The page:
Court Issues Order Blocking Illinois’ Ban on Commonly Owned Firearms and Magazines from Taking Effect in NRA-Backed Case.

Gun Rights

In January, the Illinois Legislature passed the Protect Illinois Communities Act (“PICA”), which banned more than 190 commonly owned arms by mislabeling them “assault weapons” and banned commonly owned magazines by mislabeling them “large capacity.” An ILA-backed lawsuit was promptly filed, challenging PICA under the Second Amendment. Today, a federal court issued an order blocking PICA from taking effect, holding that it likely violated the Second Amendment.

“[T]here is no evidence as to how PICA will actually help Illinois Communities,” the court wrote. “It is also not lost on this Court that the Illinois Sheriff’s Association and some Illinois States Attorneys believe PICA unconstitutional and cannot, in good conscience, enforce the law as written and honor their sworn oath to uphold the Constitution.” The court continued, “it does not appear that the legislature considered an individual’s right under the Second Amendment nor Supreme Court precedent. Moreover, PICA did not just regulate the rights of the people to defend themselves; it restricted that right, and in some cases, completely obliterated that right by criminalizing the purchase and the sale of more than 190 ‘arms.’”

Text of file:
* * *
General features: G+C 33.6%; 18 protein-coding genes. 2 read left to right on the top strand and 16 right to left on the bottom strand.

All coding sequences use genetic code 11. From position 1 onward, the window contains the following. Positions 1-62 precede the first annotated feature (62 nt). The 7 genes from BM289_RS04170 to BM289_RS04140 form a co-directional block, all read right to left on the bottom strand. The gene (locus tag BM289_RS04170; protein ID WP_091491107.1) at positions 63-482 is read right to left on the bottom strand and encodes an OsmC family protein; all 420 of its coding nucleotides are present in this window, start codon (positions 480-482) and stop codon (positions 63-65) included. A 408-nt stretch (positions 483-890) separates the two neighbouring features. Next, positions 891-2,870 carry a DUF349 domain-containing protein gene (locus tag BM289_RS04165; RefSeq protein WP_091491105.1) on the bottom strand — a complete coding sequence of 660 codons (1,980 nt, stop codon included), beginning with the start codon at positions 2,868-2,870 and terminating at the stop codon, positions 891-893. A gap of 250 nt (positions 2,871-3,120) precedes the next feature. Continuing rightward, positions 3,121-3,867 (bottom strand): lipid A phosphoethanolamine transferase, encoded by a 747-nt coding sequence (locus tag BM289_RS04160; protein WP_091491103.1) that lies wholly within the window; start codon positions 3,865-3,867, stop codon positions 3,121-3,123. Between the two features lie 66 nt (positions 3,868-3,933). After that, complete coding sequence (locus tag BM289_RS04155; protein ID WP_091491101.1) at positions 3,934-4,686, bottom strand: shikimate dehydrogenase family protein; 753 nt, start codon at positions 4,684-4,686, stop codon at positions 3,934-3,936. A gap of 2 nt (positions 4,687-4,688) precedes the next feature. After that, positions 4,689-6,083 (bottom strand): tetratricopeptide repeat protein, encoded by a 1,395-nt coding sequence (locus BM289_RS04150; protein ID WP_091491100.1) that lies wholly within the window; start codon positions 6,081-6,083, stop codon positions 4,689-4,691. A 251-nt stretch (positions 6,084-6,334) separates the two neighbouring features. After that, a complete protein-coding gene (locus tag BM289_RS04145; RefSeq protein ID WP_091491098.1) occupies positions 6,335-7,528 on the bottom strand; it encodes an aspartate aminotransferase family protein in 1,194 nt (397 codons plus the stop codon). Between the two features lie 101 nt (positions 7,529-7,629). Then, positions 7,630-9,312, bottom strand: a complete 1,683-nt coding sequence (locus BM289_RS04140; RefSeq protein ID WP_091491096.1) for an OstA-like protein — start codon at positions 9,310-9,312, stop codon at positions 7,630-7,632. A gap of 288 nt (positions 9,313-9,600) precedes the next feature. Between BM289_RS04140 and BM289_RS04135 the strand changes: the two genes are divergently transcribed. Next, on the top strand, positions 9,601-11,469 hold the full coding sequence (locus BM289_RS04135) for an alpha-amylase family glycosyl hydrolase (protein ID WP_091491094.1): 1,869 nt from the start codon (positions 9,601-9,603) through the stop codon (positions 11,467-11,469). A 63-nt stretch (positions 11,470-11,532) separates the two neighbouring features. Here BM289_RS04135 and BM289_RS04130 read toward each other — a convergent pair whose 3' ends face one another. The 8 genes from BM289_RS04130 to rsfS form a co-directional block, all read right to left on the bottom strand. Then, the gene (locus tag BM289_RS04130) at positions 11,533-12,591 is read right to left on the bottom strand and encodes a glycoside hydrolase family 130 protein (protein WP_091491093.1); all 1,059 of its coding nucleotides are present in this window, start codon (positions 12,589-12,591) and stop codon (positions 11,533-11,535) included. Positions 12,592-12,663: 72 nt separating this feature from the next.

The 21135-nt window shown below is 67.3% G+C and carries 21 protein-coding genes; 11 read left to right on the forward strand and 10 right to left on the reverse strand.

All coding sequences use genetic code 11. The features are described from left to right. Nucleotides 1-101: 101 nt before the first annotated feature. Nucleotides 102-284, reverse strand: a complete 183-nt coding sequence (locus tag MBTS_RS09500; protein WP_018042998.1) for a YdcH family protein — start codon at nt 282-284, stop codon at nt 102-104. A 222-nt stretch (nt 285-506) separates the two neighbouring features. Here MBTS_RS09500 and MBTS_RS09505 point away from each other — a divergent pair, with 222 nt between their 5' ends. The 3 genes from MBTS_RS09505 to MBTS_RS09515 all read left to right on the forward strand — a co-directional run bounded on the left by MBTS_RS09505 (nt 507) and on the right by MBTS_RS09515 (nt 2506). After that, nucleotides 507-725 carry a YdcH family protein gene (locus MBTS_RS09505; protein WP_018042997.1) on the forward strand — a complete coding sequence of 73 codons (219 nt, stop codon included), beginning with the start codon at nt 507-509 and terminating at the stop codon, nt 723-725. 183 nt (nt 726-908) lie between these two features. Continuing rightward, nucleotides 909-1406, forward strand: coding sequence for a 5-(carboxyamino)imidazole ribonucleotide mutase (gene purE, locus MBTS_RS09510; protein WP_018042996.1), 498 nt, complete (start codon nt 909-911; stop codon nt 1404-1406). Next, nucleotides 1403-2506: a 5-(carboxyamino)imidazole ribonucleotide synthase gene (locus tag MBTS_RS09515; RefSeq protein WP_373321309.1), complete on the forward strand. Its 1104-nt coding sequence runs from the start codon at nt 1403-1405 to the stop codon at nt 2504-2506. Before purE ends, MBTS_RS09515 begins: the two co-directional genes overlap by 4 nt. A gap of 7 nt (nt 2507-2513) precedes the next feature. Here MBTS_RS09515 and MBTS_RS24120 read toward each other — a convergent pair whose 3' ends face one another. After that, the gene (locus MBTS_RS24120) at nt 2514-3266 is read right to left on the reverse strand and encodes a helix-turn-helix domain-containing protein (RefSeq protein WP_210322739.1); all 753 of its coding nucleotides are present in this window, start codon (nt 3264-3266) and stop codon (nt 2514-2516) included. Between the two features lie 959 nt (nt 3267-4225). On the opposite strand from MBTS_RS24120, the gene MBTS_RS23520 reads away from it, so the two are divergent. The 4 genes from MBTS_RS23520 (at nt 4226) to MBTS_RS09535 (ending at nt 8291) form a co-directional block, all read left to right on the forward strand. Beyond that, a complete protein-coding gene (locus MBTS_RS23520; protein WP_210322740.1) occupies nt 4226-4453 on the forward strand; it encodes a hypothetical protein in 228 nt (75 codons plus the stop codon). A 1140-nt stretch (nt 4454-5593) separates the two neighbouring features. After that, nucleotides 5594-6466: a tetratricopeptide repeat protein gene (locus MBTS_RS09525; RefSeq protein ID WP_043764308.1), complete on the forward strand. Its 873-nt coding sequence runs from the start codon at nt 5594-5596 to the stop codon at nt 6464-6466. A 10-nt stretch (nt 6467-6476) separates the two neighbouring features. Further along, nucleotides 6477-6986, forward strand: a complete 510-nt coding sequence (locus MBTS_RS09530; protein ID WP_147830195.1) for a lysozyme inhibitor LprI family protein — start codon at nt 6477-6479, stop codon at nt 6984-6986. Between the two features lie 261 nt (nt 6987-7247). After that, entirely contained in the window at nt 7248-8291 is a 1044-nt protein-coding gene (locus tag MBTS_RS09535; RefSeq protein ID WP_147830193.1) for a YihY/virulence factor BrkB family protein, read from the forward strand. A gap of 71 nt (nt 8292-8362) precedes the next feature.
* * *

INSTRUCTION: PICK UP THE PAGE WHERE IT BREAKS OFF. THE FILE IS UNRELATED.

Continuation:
The court was even more critical of the arguments that the state put forward in defense of PICA. The state argued that PICA was constitutional because the arms and magazines that it banned did not exist in 1791 when the Constitution was ratified. The court called that argument “bordering on the frivolous.” The state also attempted to argue that magazines were not “arms.” The court squarely rejected that argument, declaring that it was “not even a close call” because the state’s “own expert incorporates magazine capacity into his definition of a firearm.” And the court found that when it comes to the banned features that make the firearm a so-called assault weapon “the defensive application is obvious, as is the public safety advantage in preventing stray shots.”

The court ultimately stayed the law from taking effect during the pendency of the litigation.

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The case is captioned Barnett v. Raoul. It was filed in the Southern District of Illinois on behalf of individual plaintiffs and the National Shooting Sports Foundation and financially supported by the NRA.

Please stay tuned to www.nraila.org for future updates on NRA-ILA’s ongoing efforts to defend your constitutional rights.

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